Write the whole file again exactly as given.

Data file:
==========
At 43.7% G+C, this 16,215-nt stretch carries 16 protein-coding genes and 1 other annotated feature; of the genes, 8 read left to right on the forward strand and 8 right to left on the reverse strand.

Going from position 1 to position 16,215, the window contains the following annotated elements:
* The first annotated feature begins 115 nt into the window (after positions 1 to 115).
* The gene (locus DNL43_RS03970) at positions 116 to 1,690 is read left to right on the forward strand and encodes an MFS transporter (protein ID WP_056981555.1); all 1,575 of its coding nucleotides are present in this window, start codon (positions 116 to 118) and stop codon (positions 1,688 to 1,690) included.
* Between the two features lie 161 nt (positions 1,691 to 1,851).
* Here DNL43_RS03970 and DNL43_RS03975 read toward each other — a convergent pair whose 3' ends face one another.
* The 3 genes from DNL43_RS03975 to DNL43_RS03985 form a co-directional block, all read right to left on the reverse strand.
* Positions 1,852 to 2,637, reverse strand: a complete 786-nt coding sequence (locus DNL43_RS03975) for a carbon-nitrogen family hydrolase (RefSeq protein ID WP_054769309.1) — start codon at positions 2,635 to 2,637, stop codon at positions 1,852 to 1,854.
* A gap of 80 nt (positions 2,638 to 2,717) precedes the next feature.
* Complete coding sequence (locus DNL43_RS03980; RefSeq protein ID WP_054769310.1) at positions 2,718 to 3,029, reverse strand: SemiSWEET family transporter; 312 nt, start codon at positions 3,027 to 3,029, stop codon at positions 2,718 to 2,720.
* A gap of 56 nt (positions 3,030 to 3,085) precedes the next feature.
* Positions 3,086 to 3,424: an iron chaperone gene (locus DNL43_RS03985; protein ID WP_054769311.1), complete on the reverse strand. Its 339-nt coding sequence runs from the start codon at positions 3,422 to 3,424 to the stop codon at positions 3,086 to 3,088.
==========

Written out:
At 43.7% G+C, this 16,215-nt stretch carries 16 protein-coding genes and 1 other annotated feature; of the genes, 8 read left to right on the forward strand and 8 right to left on the reverse strand.

Going from position 1 to position 16,215, the window contains the following annotated elements:
* The first annotated feature begins 115 nt into the window (after positions 1 to 115).
* The gene (locus DNL43_RS03970) at positions 116 to 1,690 is read left to right on the forward strand and encodes an MFS transporter (protein ID WP_056981555.1); all 1,575 of its coding nucleotides are present in this window, start codon (positions 116 to 118) and stop codon (positions 1,688 to 1,690) included.
* Between the two features lie 161 nt (positions 1,691 to 1,851).
* Here DNL43_RS03970 and DNL43_RS03975 read toward each other — a convergent pair whose 3' ends face one another.
* The 3 genes from DNL43_RS03975 to DNL43_RS03985 form a co-directional block, all read right to left on the reverse strand.
* Positions 1,852 to 2,637, reverse strand: a complete 786-nt coding sequence (locus DNL43_RS03975) for a carbon-nitrogen family hydrolase (RefSeq protein ID WP_054769309.1) — start codon at positions 2,635 to 2,637, stop codon at positions 1,852 to 1,854.
* A gap of 80 nt (positions 2,638 to 2,717) precedes the next feature.
* Complete coding sequence (locus DNL43_RS03980; RefSeq protein ID WP_054769310.1) at positions 2,718 to 3,029, reverse strand: SemiSWEET family transporter; 312 nt, start codon at positions 3,027 to 3,029, stop codon at positions 2,718 to 2,720.
* A gap of 56 nt (positions 3,030 to 3,085) precedes the next feature.
* Positions 3,086 to 3,424: an iron chaperone gene (locus DNL43_RS03985; protein ID WP_054769311.1), complete on the reverse strand. Its 339-nt coding sequence runs from the start codon at positions 3,422 to 3,424 to the stop codon at positions 3,086 to 3,088.